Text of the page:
Christian Starlight Press, San Diego, Calif.; 2010; $12.95
“The time is right for more emphasis upon Christian virtues in our marriage guidance,” David Sanderlin writes in “The Christian Way to Be Happily Married.”
The author is convinced that by pursuing an authentically virtuous life it is possible to become transformed as a person – transformed in ways that make all the difference in the world for a marriage.
“We do not need to retreat to a monastery, convent or mountain cabin for prayer, fasting and a traditional contemplative life in order to become increasingly virtuous, Christ-like persons,” says Sanderlin. He adds:
“We can become increasingly virtuous, Christ-like persons in our own home by acting with love, wisdom and other Christian virtues in our busy marriage and family life.”
Sanderlin describes his book as a guide. It starts with an examination of early romantic love and finally progresses to a discussion of “Christ-like transforming love.”
The book leads readers step-by-step through an examination of “the Christian way to be happily married by following Jesus in the biblical sense of becoming like Jesus in our moral character and conduct, with love, wisdom and other Christian virtues during our ordinary marriage and family activities.”
Given the book’s analytical approach, I couldn’t help wondering if it is based on classes this retired college professor taught. I could imagine all or part of the book being used as a text by older students. Sanderlin’s approach also could make his book useful in parish discussion groups interested in exploring the value of the Christian virtues for marriage.
Obviously, this book differs considerably from many current books on marriage that propose strategies for resolving conflicts at home, improving communication, recognizing that each spouse is unique or identifying ways for wives and husbands to spend more time together.
A goal for Sanderlin is to improve upon “today’s conventional problem-centered marriage guidance” through his book’s “Christian growth-centered marriage guidance.”
Still, at various points the book offers advice that I found quite practical for couples at different stages in the marriage journey — advice about handling money well or viewing problems as opportunities for growth, for example.
I found Sanderlin’s thoughts about anger compelling. He holds firmly that couples do not “have to settle for anger, fighting and other hurtful conflict” in their marriage relationship and marital communication. “Our marital communications can be a loving marital art instead of a fighting martial art,” he states.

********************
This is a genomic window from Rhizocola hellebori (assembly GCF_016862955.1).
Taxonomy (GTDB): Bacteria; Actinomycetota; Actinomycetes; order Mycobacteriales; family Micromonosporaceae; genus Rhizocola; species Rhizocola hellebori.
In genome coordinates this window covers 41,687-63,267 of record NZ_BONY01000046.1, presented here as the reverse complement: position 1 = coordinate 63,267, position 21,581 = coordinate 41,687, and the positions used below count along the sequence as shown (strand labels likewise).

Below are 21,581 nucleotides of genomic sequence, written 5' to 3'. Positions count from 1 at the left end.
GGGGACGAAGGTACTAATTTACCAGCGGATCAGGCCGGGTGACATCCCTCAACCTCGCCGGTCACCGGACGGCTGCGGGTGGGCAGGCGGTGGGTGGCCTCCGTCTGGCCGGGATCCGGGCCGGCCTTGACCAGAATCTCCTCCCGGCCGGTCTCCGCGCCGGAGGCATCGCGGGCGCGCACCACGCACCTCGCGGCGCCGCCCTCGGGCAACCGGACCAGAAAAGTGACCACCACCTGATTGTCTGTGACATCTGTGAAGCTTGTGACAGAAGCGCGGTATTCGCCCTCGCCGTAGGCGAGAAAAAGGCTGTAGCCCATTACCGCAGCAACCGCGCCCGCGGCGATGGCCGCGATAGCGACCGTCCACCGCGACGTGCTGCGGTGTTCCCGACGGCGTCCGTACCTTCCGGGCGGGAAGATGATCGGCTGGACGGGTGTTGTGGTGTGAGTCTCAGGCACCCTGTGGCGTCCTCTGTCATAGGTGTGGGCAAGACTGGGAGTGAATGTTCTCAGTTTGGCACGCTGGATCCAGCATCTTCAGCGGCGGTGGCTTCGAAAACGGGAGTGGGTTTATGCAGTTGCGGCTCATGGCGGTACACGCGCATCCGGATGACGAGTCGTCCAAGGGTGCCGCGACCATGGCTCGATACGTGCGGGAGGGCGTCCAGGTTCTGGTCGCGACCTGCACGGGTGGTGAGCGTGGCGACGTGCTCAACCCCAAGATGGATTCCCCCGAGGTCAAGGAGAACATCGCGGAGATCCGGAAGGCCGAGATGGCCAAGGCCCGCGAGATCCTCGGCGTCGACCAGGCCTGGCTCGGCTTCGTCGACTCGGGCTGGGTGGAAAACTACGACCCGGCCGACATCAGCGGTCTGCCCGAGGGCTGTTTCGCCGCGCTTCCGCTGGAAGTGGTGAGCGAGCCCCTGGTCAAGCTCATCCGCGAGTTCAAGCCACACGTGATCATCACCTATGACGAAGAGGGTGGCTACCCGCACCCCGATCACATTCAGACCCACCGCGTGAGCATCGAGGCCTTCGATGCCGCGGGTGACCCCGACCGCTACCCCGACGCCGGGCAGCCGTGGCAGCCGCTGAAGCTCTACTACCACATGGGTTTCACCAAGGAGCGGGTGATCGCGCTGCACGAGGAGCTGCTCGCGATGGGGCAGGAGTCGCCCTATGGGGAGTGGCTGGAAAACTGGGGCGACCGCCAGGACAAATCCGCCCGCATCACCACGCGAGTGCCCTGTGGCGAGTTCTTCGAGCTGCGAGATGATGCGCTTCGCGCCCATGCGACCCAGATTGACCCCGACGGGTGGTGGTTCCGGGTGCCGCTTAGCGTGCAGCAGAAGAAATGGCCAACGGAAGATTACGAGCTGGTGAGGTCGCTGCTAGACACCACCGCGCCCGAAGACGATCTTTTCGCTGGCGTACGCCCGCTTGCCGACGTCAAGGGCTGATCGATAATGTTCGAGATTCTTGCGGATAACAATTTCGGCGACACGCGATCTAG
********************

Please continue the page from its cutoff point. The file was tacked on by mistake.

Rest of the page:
Sanderlin would appear to disagree with those who urge that couples not be hard on themselves for getting angry with each other. At the same time, he thinks there are couples who should allow themselves to be angry at times in the sense that this permits them to be themselves. He says, “If we are angry we should acknowledge our anger honestly; then we can deal with it.”
But the author’s discomfort with any overacceptance of anger in marriage seems clear. He takes this topic up at a point when he is examining a sort of midpoint in the marriage journey.
If anger in marriage “can be ‘healthy’” in the sense of “‘defusing bad energy so that couples do not feel angry anymore,” it nonetheless is “the elimination of the anger and the resolution of the conflict that is healthy, not the anger and conflict itself,” Sanderlin insists.
He cites one old American proverb which holds that “anger usually punishes itself and profits nobody,” and another that describes anger as “a brief madness” able to “do damage that lasts forever.”
A spirituality undergirds “The Christian Way to Be Happily Married.” It is a spirituality based upon the belief that living close to God and receiving God’s gifts is possible for couples and can transform their actual married life.
The book “draws from the Bible and other Christian classics to recover and develop a theory of growth in Christian marriage discipleship that is both faithful to the Christian tradition and relevant for contemporary marriage and family life” Sanderlin explains.
It seems undeniable that transformed people will live differently and that if they are married, their transformation will change their life together as a couple.
To be clear, though, the Christian transformation Sanderlin ultimately considers a worthy goal for spouses involves much more that achieving better control of one’s emotions or improving personal self-management. It is a transformed Christian life as some of the great spiritual masters understood it that Sanderlin appears to have in mind.
He writes, “We have the human and Christian potential to love God above all things and to love our partner as Jesus loves us. To the extent that we do these things, Jesus and his Father will come to us and make their abode with us.”